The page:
Heroes of tomorrow, aspirational people who we know we can follow, stand up at Rewired and be counted because inspiring the next generation should be all of our most important job!

We could be heroes, just for one day, (or maybe at least the two days of Rewired)!

 

Twelve month school report…

Do you remember that school report moment, that evaluation and review of the academic year, the fear of what your teachers would say, or not say when your parents went to meet them? A year of hard work distilled to a 45 minute meeting with a bunch of teachers who, in some cases, were probably trying to provide feedback to maybe as many as 100 kids who had various degrees of motivation and ambition. It must have been a hard task for them and it was often a nerve wrecking experience for the pupil!

Key phrases from my school reports: ‘creative writing doesn’t always mean making it up as you go along!’; ‘Please follow the rules of emergency air supply on an aeroplane, secure your own work before turning to help others’; ‘Less communicating and more concentrating will bring more academic rewards, but will make the class a dull class’; ‘Richard’s passion for campanology outweighs any I have ever seen in any teenager’. The last one holds a dear memory for me as a retort from my Dad, who exclaimed he knew I liked camping but thought I wasn’t the only one in school in scouts!

So, a year into the role in sunny Leeds, a year in to concentrating in a new way on what a digital fabric can do for health and care across Leeds and I thought it would be good to try to put together my own school report. A progressive ‘school’ like Leeds would allow the pupils to put together their own review as long as it could be challenged in a fair and productive manner by teachers and peers, so here goes.

First subject to be graded has to be Delivery. I think the #LeedsDigitalWay deserves a B- for delivery in the last 12 months.

Delivery Grade – B-

The first 100 days saw a sea change in the way the team worked. The objectives of what we wanted to do were made clear and the team began to evolve. The ‘simple’ action of getting board approval to invest in the PPM+ solution as the Electronic Health Record (EHR) for Leeds until at least 2022 has seen a new concentration on the process for delivery. Leeds has delivered against an agile methodology for over five years but now delivers on a monthly release schedule; new functionality defined by the clinical team lands into live each month. A new focus on the release function and now the way that test, development and integration work together has brought about some immediately noticeable changes, largely the enthusiasm and engagement that the clinical team has for the solution has improved significantly.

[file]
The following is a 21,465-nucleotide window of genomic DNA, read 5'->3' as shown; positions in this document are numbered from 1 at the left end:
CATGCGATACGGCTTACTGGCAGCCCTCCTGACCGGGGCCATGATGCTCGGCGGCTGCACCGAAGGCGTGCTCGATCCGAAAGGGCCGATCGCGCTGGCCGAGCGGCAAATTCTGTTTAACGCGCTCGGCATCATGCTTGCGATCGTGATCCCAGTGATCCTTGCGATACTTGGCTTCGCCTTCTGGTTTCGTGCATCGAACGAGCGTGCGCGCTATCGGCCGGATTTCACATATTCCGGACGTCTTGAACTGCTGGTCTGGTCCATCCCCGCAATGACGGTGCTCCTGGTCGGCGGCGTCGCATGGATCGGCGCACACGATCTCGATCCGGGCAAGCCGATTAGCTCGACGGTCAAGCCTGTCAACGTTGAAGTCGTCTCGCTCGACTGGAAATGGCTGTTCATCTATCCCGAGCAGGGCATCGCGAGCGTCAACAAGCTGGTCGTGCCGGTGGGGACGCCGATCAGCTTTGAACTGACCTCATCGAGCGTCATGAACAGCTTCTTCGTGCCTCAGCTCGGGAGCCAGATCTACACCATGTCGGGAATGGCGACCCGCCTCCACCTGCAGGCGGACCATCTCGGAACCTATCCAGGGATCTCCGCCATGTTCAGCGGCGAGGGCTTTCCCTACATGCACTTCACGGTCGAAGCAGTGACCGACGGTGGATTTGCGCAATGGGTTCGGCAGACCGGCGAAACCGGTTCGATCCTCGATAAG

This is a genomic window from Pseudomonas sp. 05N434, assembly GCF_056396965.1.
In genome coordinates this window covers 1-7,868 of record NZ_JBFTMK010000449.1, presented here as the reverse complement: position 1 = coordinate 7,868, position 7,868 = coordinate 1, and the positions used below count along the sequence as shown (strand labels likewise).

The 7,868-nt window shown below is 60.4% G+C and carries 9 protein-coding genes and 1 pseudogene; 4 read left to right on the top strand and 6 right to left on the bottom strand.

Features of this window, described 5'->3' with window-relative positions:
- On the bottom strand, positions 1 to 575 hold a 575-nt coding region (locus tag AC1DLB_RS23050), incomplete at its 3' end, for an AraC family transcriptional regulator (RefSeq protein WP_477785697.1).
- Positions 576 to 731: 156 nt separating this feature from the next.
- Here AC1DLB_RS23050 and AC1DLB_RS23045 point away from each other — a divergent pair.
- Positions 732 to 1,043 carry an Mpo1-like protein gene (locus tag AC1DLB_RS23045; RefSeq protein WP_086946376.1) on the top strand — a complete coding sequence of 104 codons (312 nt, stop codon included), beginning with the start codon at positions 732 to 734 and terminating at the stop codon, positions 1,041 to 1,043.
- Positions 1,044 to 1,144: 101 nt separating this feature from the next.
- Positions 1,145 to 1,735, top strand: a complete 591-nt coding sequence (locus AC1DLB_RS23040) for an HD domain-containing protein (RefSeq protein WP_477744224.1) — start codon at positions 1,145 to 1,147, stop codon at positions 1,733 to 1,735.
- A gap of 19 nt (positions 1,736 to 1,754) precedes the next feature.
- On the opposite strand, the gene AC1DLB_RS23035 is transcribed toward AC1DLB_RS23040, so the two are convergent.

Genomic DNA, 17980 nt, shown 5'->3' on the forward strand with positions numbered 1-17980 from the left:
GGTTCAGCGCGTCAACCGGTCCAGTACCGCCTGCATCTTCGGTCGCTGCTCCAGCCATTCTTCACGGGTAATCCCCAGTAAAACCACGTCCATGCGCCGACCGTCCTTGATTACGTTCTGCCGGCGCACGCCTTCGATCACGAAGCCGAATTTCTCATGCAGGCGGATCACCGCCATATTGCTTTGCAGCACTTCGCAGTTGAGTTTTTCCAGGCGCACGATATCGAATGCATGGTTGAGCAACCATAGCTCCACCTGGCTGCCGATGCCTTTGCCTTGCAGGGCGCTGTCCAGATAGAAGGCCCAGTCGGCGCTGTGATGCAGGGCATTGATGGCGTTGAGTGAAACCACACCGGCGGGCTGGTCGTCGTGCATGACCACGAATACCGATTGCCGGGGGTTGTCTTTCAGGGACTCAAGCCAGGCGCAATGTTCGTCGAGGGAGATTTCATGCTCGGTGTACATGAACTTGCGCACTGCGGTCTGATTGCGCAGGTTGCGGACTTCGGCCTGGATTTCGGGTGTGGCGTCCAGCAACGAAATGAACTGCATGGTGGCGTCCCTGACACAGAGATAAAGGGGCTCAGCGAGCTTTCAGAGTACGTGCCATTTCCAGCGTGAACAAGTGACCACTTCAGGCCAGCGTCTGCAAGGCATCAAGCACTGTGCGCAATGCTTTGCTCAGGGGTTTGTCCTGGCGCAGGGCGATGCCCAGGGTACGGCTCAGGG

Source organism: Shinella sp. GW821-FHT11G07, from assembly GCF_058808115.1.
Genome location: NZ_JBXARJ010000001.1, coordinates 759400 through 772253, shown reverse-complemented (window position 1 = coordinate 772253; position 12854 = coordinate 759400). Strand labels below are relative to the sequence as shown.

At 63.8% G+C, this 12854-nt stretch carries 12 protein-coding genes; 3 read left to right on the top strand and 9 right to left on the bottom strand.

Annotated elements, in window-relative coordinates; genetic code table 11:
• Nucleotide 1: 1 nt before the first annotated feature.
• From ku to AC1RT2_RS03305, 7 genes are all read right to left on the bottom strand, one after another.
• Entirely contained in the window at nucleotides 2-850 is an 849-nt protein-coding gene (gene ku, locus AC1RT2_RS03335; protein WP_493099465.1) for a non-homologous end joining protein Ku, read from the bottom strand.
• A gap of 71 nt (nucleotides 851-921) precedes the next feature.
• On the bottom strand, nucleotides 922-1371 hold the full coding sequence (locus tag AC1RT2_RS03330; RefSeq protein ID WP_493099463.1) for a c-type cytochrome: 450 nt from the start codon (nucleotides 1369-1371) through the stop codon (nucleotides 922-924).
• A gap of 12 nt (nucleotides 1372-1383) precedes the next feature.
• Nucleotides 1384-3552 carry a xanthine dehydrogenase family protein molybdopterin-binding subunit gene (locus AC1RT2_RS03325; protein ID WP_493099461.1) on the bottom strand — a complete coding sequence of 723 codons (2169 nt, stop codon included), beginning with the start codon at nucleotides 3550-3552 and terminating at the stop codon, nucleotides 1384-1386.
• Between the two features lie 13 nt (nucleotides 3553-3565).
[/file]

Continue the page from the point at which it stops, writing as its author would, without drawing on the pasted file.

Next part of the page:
Deliverables such as the A&E dashboard, flu reporting, tasks and jobs inside the EHR, the implementation of Forward, the delivery of the eRespect form, Nursing eObervations, single sign-on for all and even simple changes like the opening of the internet to ‘real’ use has seen a continuation of the acceptance that digital is a hugely important part of what a hospital needs in place every single day.

Scan for Safety and the mobile EHR solution are fast becoming a way of life in Leeds. Not new gizmos but a way to enable the understanding of patient flow and a way of capturing information without fingers being needed on a keyboard. Scan for Safety also is an illustration of LTHT-wide partnership working and what can be achieved when a delivery is led not by IT but by clinicians and key impacted departments.

The delivery of new infrastructure for PACS, Digital Pathology and the new Genomics service all considered to be that unfortunate term, ‘back office’ deliverables, but all crucial to the acceptable running of the digital fabric of the trust are well underway with a limited resource to make them happen.

A slow but steady reform of the way service management is delivered has started to take shape as has a new way of thinking for Information and Intelligence (I&I). The organisational change elements are now in place to enable a function within the I&I capability to focus ‘just’ on data within PPM+, something LTHT has been trying to make happen for some time.